Rebuilding Place in the Urban Space

"A community’s physical form, rather than its land uses, is its most intrinsic and enduring characteristic." [Katz, EPA] This blog focuses on place and placemaking and all that makes it work--historic preservation, urban design, transportation, asset-based community development, arts & cultural development, commercial district revitalization, tourism & destination development, and quality of life advocacy--along with doses of civic engagement and good governance watchdogging.

Tuesday, September 30, 2014

AMF Monorail (postcard), 1964-1965 World's Fair, New York City

Updated:  a commenter points out that I am behind the times in knowing about the current state of practice with regard to monorails, of which there are a number in Asia, at Walt Disney World in Florida of course, etc.  

The Wikipedia list of monorail systems, while incomplete, is a good place to start, as is the general page on monorails.

Of course, in various blog comments and other venues, people still argue that monorail is the future.  

Although the Wuppertal Suspension Railway system in Germany is cool-looking and the only substantive monorail system in the world--the Seattle system is very short, and not really transportational, more for tourists, although Seattleites did pass referenda supporting the system's expansion and the Las Vegas system went through a bankruptcy, but still runs.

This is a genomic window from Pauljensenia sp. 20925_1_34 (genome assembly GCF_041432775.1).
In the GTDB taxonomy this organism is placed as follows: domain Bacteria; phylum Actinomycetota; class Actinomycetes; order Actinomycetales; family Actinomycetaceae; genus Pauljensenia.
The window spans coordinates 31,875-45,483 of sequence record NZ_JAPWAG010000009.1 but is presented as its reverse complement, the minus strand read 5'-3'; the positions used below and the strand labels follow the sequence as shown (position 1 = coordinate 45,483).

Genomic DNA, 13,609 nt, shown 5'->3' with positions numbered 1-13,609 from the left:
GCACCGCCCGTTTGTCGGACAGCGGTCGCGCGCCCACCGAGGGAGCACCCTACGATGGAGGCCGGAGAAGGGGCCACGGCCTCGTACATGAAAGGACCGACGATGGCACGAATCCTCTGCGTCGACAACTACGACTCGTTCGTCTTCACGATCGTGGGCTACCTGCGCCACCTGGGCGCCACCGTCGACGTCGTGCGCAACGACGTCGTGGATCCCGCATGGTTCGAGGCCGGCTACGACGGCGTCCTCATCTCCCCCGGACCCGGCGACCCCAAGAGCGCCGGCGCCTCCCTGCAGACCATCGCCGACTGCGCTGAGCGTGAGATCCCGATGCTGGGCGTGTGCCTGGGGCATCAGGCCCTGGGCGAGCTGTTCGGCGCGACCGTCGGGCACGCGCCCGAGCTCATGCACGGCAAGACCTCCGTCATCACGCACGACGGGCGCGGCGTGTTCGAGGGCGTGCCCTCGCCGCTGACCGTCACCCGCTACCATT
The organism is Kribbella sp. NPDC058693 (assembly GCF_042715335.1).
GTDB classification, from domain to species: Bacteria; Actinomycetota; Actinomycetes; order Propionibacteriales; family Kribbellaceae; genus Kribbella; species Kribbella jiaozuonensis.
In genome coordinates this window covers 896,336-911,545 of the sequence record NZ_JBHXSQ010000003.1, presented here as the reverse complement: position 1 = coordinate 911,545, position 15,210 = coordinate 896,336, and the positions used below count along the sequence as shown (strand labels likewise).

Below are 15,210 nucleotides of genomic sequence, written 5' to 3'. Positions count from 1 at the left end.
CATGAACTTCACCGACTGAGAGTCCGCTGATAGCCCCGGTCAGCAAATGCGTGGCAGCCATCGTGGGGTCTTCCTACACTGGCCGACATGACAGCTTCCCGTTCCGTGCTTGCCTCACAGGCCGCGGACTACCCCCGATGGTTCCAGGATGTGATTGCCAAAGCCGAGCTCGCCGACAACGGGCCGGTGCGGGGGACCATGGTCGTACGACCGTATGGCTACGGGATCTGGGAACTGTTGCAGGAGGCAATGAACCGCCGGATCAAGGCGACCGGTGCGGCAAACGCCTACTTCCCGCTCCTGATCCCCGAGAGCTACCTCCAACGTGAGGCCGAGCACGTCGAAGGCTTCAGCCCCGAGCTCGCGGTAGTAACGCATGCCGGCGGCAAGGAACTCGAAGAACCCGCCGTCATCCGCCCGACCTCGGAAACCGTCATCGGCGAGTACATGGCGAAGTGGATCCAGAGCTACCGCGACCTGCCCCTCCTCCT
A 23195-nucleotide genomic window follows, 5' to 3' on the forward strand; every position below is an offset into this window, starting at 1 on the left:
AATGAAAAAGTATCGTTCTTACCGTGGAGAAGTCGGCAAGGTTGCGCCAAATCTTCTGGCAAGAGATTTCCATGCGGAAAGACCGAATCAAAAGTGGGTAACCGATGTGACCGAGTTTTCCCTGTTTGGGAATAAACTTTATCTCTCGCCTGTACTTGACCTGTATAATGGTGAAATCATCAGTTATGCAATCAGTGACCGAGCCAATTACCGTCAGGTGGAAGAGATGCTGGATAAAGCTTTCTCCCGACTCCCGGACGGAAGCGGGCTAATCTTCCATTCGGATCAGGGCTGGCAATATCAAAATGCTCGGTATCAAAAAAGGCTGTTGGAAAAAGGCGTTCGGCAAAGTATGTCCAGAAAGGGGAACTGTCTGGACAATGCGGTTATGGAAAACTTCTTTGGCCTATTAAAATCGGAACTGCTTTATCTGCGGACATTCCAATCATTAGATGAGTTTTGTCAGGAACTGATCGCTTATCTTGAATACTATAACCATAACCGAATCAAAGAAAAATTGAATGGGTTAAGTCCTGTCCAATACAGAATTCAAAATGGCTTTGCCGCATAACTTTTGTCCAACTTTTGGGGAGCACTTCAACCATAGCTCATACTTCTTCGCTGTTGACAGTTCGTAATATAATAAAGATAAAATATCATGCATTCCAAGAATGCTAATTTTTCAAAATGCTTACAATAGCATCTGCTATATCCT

I suppose you could argue just like streetcar opponents do, that monorails are 19th century technology too (the Wuppertal system started construction in 1897, but didn't open til 1901).

In either case, it would miss the point, as it's not when the technology first was introduced that matters--e.g., automobiles are 19th century technology too--but how the mode functions now that matters.

Labels: ,


At 9:43 PM, Anonymous Anonymous said...

No need to rehash pro or con arguments about monorail. They can be a good solution, but only in *very* exceptional circumstances when economics, land use, property value, and sometimes topography all converge just right, meaning almost never. You're totally correct about how the mode functions is what matters.

However, the claim that Wuppertal is the only "substantive system in the world" is way off. There are larger and more extensive systems in China and Japan, and several others mostly in Asia. Even Walt Disney World's system is longer overall, and has more lines than Wuppertal (but fewer stations), and probably close to double the daily ridership.

Many systems are under construction, mostly in Asia, but two lines are also underway in Sao Paulo, both of which will be longer than Wuppertal's one line. In the scheme of things Wuppertal is sort of the granddaddy, but an outlier since it (like the demo AMF system at NYWF'64) is not the design type that was widely adopted.

At 6:17 AM, Blogger Richard Layman said...

Guess I am out of the loop about current developments.

,,, although I did think about mentioning the Disney iteration, which is transportational, but intra-campus, even if on a large scale.



Post a Comment

<< Home